Inside a Texas Longhorn - what is in there?
Texas Longhorn producers who are involved in the meat business know every bite is chucked full of great nutrition. Cattle association's elected leaders have discussed for years the actual ingredients in those Texas Longhorn muscles. Normally Texas Longhorn meat marketers just do a vague analysis from a 1986 test. Here is where it came from and here is the answer.
Starting in 1986 a pen of steers were fed that were believed to be Hereford and Hereford/Longhorn crosses. An assortment of "Texas Longhorn" steers were also located from producers in parts of Texas. The TLBAA funded this feed lot test. As I recall a committee put the test together. It cost something over $30,000, but the sale of the steers, after being grain fed, was more than the test cost so the final outcome was either a wash or close to it.
The Hereford steers were all tested for fat, carbohydrates, protein, etc. The longhorn and half Longhorn steers were also tested for the same exact nutritional data. The difference in the data became the published ingredients that have been used for about 30 years. At the time I was on the committee and pushed for all straight Texas Longhorns, but I was out voted. It was believed the gain would be so bad on straight-breds the results would look bad.
Some very good things came from this test, but not good enough, especially to stand up with today's serious health conscious consumers. Since that time it has been discussed to do new tests, but with all costs considered, each effort by an association has fallen short.
Skipping forward to 2009 â€” Longhorns Head to Tail store, a ranch retail outlet at Dickinson Cattle Co, Barnesville, Ohio developed a heat and serve grass fed beef product to target health and provisioner food buyers. Before a USDA approved product could be developed the ingredients had to be determined by an official lab certified by USDA for the label. The label had to state exactly what was claimed in the container.
The label data came from 15 pure Texas Longhorns, all grass fed. Eight 28 oz cans of different critters were all blended together at the laboratory. Not only was the basic nutritional facts determined, but Omega 3 was also tested.
In the last dozen years Omega 3 has been discovered to be a treasure of multiple health benefits. Although more has been written on Omega 3 than any other ingredient, the USDA does not require Omega 3 to be a part of the label. Every other ingredient is required by law to sell a food product.
The USDA database does not specify whether fish are farmed, or wild caught, nor does the data specify whether beef is grass fed or grain fed. The fact these vague Omega 3 statistics blend together confuses the consumer. It often makes fish appear to be a better source of Omega 3 than beef, which possibly is false. https://ods.od.nih.gov/factsheets/Omega3FattyAcids-HealthProfessional/
The USDA 2010 Dietary Guidelines for Americans recommend that adults get 8 or more ounces of oily fish (salmon, trout, sardines and anchovies) per week. This level of intake should provide about 250 mg per day of omega-3s, a level that has been shown to reduce cardiovascular disease risk, reduce cancer, reduce risk of osteoporosis, preserve muscle, should also help maintain healthy body weight and healthy bones. This recommendation corresponds to three fish meals per week.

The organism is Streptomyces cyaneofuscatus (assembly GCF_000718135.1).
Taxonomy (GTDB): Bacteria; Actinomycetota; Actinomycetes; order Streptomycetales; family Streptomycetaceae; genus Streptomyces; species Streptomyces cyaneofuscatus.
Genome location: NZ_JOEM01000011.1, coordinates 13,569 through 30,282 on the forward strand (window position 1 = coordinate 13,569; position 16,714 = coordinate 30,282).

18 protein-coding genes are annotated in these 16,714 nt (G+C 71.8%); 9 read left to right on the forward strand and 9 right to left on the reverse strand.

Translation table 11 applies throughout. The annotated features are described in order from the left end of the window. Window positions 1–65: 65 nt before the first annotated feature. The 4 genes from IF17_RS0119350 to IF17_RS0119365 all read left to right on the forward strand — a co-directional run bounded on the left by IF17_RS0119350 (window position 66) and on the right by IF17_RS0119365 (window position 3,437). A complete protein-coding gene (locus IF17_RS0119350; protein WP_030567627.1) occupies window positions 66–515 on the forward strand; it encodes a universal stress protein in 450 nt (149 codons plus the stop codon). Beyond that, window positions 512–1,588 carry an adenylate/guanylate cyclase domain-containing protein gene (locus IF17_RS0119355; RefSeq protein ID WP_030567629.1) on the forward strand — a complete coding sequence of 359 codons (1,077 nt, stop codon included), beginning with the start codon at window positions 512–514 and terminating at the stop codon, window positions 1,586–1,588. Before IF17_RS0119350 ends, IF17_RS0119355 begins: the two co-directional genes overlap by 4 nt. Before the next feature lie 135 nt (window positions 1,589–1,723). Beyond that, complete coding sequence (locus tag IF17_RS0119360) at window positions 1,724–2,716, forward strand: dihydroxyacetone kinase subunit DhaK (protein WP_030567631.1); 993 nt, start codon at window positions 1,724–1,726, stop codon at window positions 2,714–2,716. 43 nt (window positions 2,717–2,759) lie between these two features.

The label above shows the nutrition facts on a large sampling of Texas longhorn trim meat. This data was approved by the USDA as an official ingredient label for the LHTT Heat and Serve roast beef product. And........... wow! Notice the Omega 3 is officially 1.45 grams per 3 oz serving - about the size of 4 ice cubes.
Once this ingredient data was scientifically proven, the exact same nutritional facts apply to Longhorns Head To Tail jerky, summer sausage, hot dogs, grind, etc. To push this wonderful data one more step, the LHTT all meat hot dogs have as much or more Omega 3 than farm raised salmon.
Although grazing grass values may vary, most Texas Longhorn cattle should have roughly the same ingredients as the LHTT label.
Could the USDA possibly be wrong pushing a heavy fish-for-health diet? Could be?
Not only that, there are many other deceptive, not so healthy foods. Google Omega 3 and learn the high and low percentages from vast testing of different meats. The Omega 3 will not be part of a Certified Angus Beef label â€” ever.
Many consumers think most meats are a good source of Omega 3. However, when food animals are fed a heavy grain diet, the Omega 3, which is mostly developed from rich grasses, goes away. Chicken, pork, turkey and feed lot beef is almost zero Omega 3. The most tender juicy steak probably has very little or no Omega 3, is lower in protein and higher in carbohydrates than Texas Longhorn grass fed beef. And, that is a fact!
The main product Texas Longhorn meat marketers sell is grass fed grind. It is a great product with no bone, minimal fat, no waste and great food value. No one removes big chunks of fat, bone or gristle from grind and leaves it unconsumed.
This great grind product is often compared to the price of chicken. This is just wrong. Here is why. A whole chicken is 27 to 32% bone, 12 - 14% skin, 5 - 8% fat. Chickens are fed a high percentage grain diet from hatching-day with nutrition comparisons not even close to Texas Longhorn grass fed beef. Pork and turkey are roughly the same low nutritional values.
Texas Longhorn beef could be the healthiest, most economical, efficient, food product on earth. And that is a fact â€” whether the USDA knows it or not.